The story of Mansfield Museum is quite bizarre: W.E.Baily, heir to a brewing fortune showed his collection to the public at a house on Westgate until he had to move to Cornwall for his health. There he housed it ever-growing in a metal building formerly used as a chapel in London. In 1904, after Baily’s death the collection and building were moved to Leeming Street in Mansfield, and a sturdier museum still stands on the same site today.
A Short Guide to some old Mansfield Inns
Mansfield Inns, the first Directory of the small market town of Mansfield was published in 1792, and thirty-nine inns were listed. Some of these are still open for business today on the same sites, if not in the ancient buildings they once occupied.
The Swan on Church Street, formerly Kirk Gate, was already more than two centuries old when it was rebuilt in 1586 after one of the fires which ravaged the timber and thatched cottages of Medieval and Tudor Mansfield. Then known as “at the sign of the White Swan”, it was the foremost hostelry in the town. In the 18th and part of the 19th centuries, the Swan was a transport centre, with mail coaches and carriers’ carts coming and going from Swan Yard. Prominent visitors to the town usually stayed here, including in 1862, Mr and Mrs Charles Stratton (General Tom Thumb) of Barnums’ Circus.The present day visitor enters the Swan through the main door, which was formerly the coach entrance to the Swan Yard. In this roofed over corridor, the dates tone of 1586 can still be seen. The interior has recently been refurbished. Whilst it is no longer possible to stay the night here regrettably, since some four poster beds were once available, meals and drinks may be enjoyed. Continuing down towards the parish church, the White Hart stands on the right. This tall building dates from 1873, built to replace a 16th century building, once the home of Dame Cecily Flogan, a local benefactress who died in 1521 and used as an inn until it was demolished when the railway viaduct was under construction in 1872.
Lower down the street is the Old Eight Bells, a 1925 building which replaced a 17th century house of Samuel Brunts, who founded the local charity which bears his name. The inn was opened as a beer house in 1832.
A subsequent owner of this house was Robert Watson, a carpenter, who built some local windmills. He generously completed the peal of 8 bells in 1762. Opposite to St Peter’s Church is Ye Olde Ramme. Don’t be deceived by the black and white timbered facade. This was applied in the 1920s when the inn was refurbished. Hidden inside the premises are genuine Tudor period timbers be seen on the outside in Malt Kiln Yard, leading from Church Street to the old Maltings, now a night club.
Rumours persist of tunnels which led from premises in this part of the town to the church. Certainly most have large cellars and Mansfield was built on porous stone with natural caves beneath it. Returning up Church Street on the opposite side, note the e doorway, usually closed, next to the China Basket shop. This led into White Lion Yard and to an inn excavated entirely from the natural rock cliff which backs up to all the premises on this side. This old inn closed in 1904. Recent investigations have revealed roof timbers dating from the early 16th century in this yard.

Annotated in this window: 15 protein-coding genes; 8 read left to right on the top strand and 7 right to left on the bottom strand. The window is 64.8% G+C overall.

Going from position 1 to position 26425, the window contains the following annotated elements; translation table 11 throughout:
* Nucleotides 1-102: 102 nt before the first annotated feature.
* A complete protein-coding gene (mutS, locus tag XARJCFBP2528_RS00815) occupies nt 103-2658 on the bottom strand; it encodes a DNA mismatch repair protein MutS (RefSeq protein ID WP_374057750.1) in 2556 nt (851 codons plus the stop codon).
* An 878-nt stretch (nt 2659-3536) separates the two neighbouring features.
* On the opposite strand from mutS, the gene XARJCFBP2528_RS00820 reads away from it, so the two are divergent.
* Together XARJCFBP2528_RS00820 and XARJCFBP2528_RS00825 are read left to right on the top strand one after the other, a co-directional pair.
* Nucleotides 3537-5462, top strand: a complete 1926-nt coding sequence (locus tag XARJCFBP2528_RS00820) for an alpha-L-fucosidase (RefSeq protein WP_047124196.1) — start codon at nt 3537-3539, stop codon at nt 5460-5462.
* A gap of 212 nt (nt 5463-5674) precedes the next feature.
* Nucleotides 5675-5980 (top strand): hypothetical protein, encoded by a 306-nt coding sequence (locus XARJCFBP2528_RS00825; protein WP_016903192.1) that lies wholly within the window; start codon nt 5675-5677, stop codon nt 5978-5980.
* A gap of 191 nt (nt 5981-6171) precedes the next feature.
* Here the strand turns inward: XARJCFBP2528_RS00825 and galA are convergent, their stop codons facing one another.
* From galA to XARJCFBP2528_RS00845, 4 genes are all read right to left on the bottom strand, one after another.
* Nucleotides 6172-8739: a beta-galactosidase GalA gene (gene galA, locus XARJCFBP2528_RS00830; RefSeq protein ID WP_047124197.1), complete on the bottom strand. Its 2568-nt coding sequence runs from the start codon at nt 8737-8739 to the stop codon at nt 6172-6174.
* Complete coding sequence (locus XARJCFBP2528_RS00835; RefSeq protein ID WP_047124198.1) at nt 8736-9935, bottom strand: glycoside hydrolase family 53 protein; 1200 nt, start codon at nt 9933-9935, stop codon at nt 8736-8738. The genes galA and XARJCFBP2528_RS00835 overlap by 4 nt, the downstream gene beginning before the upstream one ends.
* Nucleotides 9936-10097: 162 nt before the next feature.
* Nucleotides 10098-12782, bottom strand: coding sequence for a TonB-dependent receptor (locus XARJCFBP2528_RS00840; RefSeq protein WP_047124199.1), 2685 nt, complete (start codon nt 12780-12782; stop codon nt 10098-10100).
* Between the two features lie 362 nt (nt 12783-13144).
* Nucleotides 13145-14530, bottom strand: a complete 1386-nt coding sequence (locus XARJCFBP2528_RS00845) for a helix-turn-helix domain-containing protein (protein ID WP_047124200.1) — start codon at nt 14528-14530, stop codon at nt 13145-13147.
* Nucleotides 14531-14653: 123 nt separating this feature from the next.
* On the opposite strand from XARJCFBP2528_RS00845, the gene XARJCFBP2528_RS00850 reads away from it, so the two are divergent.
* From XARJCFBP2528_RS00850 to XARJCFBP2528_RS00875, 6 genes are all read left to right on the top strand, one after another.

On reaching the Market Place, turn right up Leeming Street. Opposite to the Museum and the Civic Theatre is the Bowl-in-Hand. This building dates from 1899, and replaced an old stone and pantiled inn on the site. At the back is the Bowling Green, in use two hundred years ago and still played on today. Returning to the Market Place, only the Dial and the Market Tavern remain of the several inns which were here earlier. Many old inns were lost from the Stockwell Gate area when the Four Seasons Shopping Centre was built.
The Crown and the Wheatsheaf remain, both listed in 1792. Turn left at the end of Stockwell Gate into Belvedere Street and take the: first road left to the Midland Hotel, which stands opposite to the old disused railway station and near the new station due for re-opening in 1995. The Midland Hotel was originally built in 1805 in a Georgian style. It was then a private house set in extensive gardens, known as Broom House. The Midland Railway Company bought it in 1862 and converted it for use as an hotel . Within recent years, extensions have been built to give overnight accommodation.
A brief guide can do no more than mention a few of the many inns and pubs in Mansfield, both those long-established and others recently opened, some in buildings previously used for different businesses. Perhaps visitors to the town will feel that the traditional pub or inn in Mansfield provides a link with people in past times.